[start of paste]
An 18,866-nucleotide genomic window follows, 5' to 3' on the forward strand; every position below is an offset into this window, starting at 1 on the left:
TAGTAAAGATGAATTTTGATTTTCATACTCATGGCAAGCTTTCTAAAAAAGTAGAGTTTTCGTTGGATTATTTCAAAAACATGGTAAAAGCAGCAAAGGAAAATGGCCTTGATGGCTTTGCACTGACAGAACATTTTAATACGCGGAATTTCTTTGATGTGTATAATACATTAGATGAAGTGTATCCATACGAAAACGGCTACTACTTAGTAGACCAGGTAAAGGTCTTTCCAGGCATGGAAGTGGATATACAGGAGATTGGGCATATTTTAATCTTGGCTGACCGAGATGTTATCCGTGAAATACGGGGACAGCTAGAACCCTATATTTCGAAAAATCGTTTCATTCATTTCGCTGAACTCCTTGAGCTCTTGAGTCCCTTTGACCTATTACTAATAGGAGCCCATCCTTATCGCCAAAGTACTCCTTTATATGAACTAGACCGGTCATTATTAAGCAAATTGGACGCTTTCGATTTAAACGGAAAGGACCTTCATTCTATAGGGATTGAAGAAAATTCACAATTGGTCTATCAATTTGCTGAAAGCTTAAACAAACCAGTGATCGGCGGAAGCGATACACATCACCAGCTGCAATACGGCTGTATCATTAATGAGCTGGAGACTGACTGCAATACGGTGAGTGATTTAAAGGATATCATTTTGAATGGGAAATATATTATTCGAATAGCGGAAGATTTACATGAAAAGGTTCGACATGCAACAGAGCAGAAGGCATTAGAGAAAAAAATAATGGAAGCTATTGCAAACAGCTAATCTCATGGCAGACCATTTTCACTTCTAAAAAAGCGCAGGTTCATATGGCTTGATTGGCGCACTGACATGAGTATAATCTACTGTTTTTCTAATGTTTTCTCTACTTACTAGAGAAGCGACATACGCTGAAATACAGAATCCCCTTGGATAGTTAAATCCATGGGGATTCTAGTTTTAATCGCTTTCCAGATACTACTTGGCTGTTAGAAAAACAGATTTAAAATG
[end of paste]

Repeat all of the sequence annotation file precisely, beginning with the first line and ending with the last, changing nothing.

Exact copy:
An 18,866-nucleotide genomic window follows, 5' to 3' on the forward strand; every position below is an offset into this window, starting at 1 on the left:
TAGTAAAGATGAATTTTGATTTTCATACTCATGGCAAGCTTTCTAAAAAAGTAGAGTTTTCGTTGGATTATTTCAAAAACATGGTAAAAGCAGCAAAGGAAAATGGCCTTGATGGCTTTGCACTGACAGAACATTTTAATACGCGGAATTTCTTTGATGTGTATAATACATTAGATGAAGTGTATCCATACGAAAACGGCTACTACTTAGTAGACCAGGTAAAGGTCTTTCCAGGCATGGAAGTGGATATACAGGAGATTGGGCATATTTTAATCTTGGCTGACCGAGATGTTATCCGTGAAATACGGGGACAGCTAGAACCCTATATTTCGAAAAATCGTTTCATTCATTTCGCTGAACTCCTTGAGCTCTTGAGTCCCTTTGACCTATTACTAATAGGAGCCCATCCTTATCGCCAAAGTACTCCTTTATATGAACTAGACCGGTCATTATTAAGCAAATTGGACGCTTTCGATTTAAACGGAAAGGACCTTCATTCTATAGGGATTGAAGAAAATTCACAATTGGTCTATCAATTTGCTGAAAGCTTAAACAAACCAGTGATCGGCGGAAGCGATACACATCACCAGCTGCAATACGGCTGTATCATTAATGAGCTGGAGACTGACTGCAATACGGTGAGTGATTTAAAGGATATCATTTTGAATGGGAAATATATTATTCGAATAGCGGAAGATTTACATGAAAAGGTTCGACATGCAACAGAGCAGAAGGCATTAGAGAAAAAAATAATGGAAGCTATTGCAAACAGCTAATCTCATGGCAGACCATTTTCACTTCTAAAAAAGCGCAGGTTCATATGGCTTGATTGGCGCACTGACATGAGTATAATCTACTGTTTTTCTAATGTTTTCTCTACTTACTAGAGAAGCGACATACGCTGAAATACAGAATCCCCTTGGATAGTTAAATCCATGGGGATTCTAGTTTTAATCGCTTTCCAGATACTACTTGGCTGTTAGAAAAACAGATTTAAAATG